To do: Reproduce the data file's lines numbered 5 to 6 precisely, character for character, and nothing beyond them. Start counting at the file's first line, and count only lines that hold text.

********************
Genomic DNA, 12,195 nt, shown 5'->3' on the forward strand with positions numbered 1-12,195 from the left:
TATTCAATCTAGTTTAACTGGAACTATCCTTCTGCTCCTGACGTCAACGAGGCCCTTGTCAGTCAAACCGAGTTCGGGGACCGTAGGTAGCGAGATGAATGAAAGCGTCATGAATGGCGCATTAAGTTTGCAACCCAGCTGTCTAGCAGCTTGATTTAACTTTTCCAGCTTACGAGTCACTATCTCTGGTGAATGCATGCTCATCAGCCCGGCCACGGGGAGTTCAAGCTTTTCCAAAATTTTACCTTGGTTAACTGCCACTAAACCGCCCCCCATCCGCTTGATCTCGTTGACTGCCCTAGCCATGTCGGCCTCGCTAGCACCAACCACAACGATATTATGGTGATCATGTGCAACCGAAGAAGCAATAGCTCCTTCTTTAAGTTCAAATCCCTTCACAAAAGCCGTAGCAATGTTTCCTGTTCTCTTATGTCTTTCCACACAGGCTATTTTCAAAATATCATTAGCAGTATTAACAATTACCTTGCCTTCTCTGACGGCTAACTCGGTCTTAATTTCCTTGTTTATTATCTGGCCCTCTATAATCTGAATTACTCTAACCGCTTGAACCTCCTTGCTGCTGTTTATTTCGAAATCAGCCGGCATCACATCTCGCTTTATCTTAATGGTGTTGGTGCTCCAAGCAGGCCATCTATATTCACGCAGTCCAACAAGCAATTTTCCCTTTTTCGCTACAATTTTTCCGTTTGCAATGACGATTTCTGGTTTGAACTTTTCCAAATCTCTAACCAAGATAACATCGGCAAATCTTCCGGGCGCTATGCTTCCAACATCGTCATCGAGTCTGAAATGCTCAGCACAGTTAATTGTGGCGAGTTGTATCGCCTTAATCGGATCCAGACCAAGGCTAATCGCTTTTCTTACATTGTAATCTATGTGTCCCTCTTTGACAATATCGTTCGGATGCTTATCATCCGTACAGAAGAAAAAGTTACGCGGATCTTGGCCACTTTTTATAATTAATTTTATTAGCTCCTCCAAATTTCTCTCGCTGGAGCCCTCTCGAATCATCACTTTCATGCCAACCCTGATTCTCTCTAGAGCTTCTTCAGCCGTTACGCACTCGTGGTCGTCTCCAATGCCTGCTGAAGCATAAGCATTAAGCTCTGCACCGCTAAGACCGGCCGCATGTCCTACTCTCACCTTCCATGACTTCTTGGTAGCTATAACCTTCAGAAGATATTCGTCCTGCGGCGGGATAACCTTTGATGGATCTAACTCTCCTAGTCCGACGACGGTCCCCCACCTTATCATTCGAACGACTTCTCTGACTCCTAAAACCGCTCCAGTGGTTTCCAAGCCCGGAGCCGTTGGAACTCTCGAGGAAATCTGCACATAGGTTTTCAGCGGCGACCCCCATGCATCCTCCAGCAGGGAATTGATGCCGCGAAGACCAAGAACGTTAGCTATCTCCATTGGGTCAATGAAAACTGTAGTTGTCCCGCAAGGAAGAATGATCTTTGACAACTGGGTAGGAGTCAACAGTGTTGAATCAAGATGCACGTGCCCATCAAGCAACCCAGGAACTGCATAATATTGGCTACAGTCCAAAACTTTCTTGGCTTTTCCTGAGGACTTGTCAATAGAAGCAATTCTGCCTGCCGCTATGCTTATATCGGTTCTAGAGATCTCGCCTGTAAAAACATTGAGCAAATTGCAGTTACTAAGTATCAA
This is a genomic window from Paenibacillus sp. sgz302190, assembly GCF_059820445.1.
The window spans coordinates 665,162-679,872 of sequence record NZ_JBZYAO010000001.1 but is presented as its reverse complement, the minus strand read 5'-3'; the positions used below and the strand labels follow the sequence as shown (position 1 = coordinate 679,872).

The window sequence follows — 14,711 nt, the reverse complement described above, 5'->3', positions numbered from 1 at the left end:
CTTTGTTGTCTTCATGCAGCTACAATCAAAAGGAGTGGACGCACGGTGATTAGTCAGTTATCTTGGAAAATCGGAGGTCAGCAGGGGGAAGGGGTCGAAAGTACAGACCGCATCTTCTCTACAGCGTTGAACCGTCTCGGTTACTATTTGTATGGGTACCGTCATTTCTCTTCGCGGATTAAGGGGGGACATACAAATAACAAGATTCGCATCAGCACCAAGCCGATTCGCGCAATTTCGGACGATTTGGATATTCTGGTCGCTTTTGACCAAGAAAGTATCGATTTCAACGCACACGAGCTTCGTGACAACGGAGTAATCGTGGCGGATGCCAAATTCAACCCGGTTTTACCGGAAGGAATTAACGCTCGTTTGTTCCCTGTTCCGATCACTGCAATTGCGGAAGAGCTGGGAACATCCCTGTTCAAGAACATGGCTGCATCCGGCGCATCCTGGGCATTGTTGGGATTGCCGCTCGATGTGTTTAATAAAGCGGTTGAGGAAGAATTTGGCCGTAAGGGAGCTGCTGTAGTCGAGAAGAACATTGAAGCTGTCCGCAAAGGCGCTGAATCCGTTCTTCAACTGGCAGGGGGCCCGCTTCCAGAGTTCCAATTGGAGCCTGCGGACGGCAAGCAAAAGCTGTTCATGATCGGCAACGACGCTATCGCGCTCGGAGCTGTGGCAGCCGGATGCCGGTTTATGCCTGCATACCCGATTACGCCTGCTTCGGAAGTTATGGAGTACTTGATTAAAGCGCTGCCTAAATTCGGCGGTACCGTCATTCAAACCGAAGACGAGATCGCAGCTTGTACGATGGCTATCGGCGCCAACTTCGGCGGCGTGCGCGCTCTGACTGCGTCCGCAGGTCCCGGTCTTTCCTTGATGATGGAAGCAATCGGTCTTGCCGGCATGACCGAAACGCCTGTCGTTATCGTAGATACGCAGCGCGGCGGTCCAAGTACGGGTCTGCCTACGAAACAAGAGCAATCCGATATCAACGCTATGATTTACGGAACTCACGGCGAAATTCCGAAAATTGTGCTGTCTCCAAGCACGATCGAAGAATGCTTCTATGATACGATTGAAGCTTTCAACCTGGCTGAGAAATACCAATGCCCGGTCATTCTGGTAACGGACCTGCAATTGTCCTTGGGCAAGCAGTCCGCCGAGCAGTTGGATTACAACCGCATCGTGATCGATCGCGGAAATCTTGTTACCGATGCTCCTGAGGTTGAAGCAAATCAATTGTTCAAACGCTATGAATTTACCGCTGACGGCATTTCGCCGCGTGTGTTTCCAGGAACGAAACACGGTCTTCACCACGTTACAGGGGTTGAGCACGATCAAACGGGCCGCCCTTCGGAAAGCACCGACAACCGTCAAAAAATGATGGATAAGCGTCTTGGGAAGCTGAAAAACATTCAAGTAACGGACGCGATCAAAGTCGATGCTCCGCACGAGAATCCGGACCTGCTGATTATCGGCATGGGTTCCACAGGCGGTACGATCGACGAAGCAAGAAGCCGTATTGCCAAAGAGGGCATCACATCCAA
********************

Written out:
The window sequence follows — 14,711 nt, the reverse complement described above, 5'->3', positions numbered from 1 at the left end:
CTTTGTTGTCTTCATGCAGCTACAATCAAAAGGAGTGGACGCACGGTGATTAGTCAGTTATCTTGGAAAATCGGAGGTCAGCAGGGGGAAGGGGTCGAAAGTACAGACCGCATCTTCTCTACAGCGTTGAACCGTCTCGGTTACTATTTGTATGGGTACCGTCATTTCTCTTCGCGGATTAAGGGGGGACATACAAATAACAAGATTCGCATCAGCACCAAGCCGATTCGCGCAATTTCGGACGATTTGGATATTCTGGTCGCTTTTGACCAAGAAAGTATCGATTTCAACGCACACGAGCTTCGTGACAACGGAGTAATCGTGGCGGATGCCAAATTCAACCCGGTTTTACCGGAAGGAATTAACGCTCGTTTGTTCCCTGTTCCGATCACTGCAATTGCGGAAGAGCTGGGAACATCCCTGTTCAAGAACATGGCTGCATCCGGCGCATCCTGGGCATTGTTGGGATTGCCGCTCGATGTGTTTAATAAAGCGGTTGAGGAAGAATTTGGCCGTAAGGGAGCTGCTGTAGTCGAGAAGAACATTGAAGCTGTCCGCAAAGGCGCTGAATCCGTTCTTCAACTGGCAGGGGGCCCGCTTCCAGAGTTCCAATTGGAGCCTGCGGACGGCAAGCAAAAGCTGTTCATGATCGGCAACGACGCTATCGCGCTCGGAGCTGTGGCAGCCGGATGCCGGTTTATGCCTGCATACCCGATTACGCCTGCTTCGGAAGTTATGGAGTACTTGATTAAAGCGCTGCCTAAATTCGGCGGTACCGTCATTCAAACCGAAGACGAGATCGCAGCTTGTACGATGGCTATCGGCGCCAACTTCGGCGGCGTGCGCGCTCTGACTGCGTCCGCAGGTCCCGGTCTTTCCTTGATGATGGAAGCAATCGGTCTTGCCGGCATGACCGAAACGCCTGTCGTTATCGTAGATACGCAGCGCGGCGGTCCAAGTACGGGTCTGCCTACGAAACAAGAGCAATCCGATATCAACGCTATGATTTACGGAACTCACGGCGAAATTCCGAAAATTGTGCTGTCTCCAAGCACGATCGAAGAATGCTTCTATGATACGATTGAAGCTTTCAACCTGGCTGAGAAATACCAATGCCCGGTCATTCTGGTAACGGACCTGCAATTGTCCTTGGGCAAGCAGTCCGCCGAGCAGTTGGATTACAACCGCATCGTGATCGATCGCGGAAATCTTGTTACCGATGCTCCTGAGGTTGAAGCAAATCAATTGTTCAAACGCTATGAATTTACCGCTGACGGCATTTCGCCGCGTGTGTTTCCAGGAACGAAACACGGTCTTCACCACGTTACAGGGGTTGAGCACGATCAAACGGGCCGCCCTTCGGAAAGCACCGACAACCGTCAAAAAATGATGGATAAGCGTCTTGGGAAGCTGAAAAACATTCAAGTAACGGACGCGATCAAAGTCGATGCTCCGCACGAGAATCCGGACCTGCTGATTATCGGCATGGGTTCCACAGGCGGTACGATCGACGAAGCAAGAAGCCGTATTGCCAAAGAGGGCATCACATCCAA